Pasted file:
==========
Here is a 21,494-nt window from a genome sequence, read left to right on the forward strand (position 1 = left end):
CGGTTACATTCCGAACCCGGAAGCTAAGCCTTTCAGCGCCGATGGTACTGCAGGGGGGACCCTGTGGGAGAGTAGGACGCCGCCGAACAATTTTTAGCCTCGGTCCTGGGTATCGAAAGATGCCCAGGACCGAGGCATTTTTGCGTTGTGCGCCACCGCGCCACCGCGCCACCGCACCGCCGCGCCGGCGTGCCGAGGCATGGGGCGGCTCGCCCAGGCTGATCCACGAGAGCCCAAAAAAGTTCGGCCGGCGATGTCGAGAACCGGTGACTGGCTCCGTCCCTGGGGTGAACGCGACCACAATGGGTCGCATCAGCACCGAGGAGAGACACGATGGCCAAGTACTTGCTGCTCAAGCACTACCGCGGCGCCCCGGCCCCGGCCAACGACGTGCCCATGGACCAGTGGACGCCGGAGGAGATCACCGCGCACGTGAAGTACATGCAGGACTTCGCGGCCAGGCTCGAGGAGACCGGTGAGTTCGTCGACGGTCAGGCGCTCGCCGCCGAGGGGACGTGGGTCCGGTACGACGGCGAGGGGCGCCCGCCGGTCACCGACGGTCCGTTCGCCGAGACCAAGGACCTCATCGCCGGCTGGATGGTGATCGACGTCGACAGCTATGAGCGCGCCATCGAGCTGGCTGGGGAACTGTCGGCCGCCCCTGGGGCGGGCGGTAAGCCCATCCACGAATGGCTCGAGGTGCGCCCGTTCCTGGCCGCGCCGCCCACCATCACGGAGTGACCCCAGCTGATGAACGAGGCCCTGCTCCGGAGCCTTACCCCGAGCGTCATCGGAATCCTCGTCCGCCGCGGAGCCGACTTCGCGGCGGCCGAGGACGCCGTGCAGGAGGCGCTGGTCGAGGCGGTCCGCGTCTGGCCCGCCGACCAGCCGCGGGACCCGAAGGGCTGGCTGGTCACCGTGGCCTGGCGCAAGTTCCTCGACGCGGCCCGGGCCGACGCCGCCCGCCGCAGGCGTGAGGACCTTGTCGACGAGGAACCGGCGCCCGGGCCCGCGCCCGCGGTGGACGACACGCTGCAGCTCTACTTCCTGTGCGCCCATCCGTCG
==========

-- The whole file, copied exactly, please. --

Here is a 21,494-nt window from a genome sequence, read left to right on the forward strand (position 1 = left end):
CGGTTACATTCCGAACCCGGAAGCTAAGCCTTTCAGCGCCGATGGTACTGCAGGGGGGACCCTGTGGGAGAGTAGGACGCCGCCGAACAATTTTTAGCCTCGGTCCTGGGTATCGAAAGATGCCCAGGACCGAGGCATTTTTGCGTTGTGCGCCACCGCGCCACCGCGCCACCGCACCGCCGCGCCGGCGTGCCGAGGCATGGGGCGGCTCGCCCAGGCTGATCCACGAGAGCCCAAAAAAGTTCGGCCGGCGATGTCGAGAACCGGTGACTGGCTCCGTCCCTGGGGTGAACGCGACCACAATGGGTCGCATCAGCACCGAGGAGAGACACGATGGCCAAGTACTTGCTGCTCAAGCACTACCGCGGCGCCCCGGCCCCGGCCAACGACGTGCCCATGGACCAGTGGACGCCGGAGGAGATCACCGCGCACGTGAAGTACATGCAGGACTTCGCGGCCAGGCTCGAGGAGACCGGTGAGTTCGTCGACGGTCAGGCGCTCGCCGCCGAGGGGACGTGGGTCCGGTACGACGGCGAGGGGCGCCCGCCGGTCACCGACGGTCCGTTCGCCGAGACCAAGGACCTCATCGCCGGCTGGATGGTGATCGACGTCGACAGCTATGAGCGCGCCATCGAGCTGGCTGGGGAACTGTCGGCCGCCCCTGGGGCGGGCGGTAAGCCCATCCACGAATGGCTCGAGGTGCGCCCGTTCCTGGCCGCGCCGCCCACCATCACGGAGTGACCCCAGCTGATGAACGAGGCCCTGCTCCGGAGCCTTACCCCGAGCGTCATCGGAATCCTCGTCCGCCGCGGAGCCGACTTCGCGGCGGCCGAGGACGCCGTGCAGGAGGCGCTGGTCGAGGCGGTCCGCGTCTGGCCCGCCGACCAGCCGCGGGACCCGAAGGGCTGGCTGGTCACCGTGGCCTGGCGCAAGTTCCTCGACGCGGCCCGGGCCGACGCCGCCCGCCGCAGGCGTGAGGACCTTGTCGACGAGGAACCGGCGCCCGGGCCCGCGCCCGCGGTGGACGACACGCTGCAGCTCTACTTCCTGTGCGCCCATCCGTCG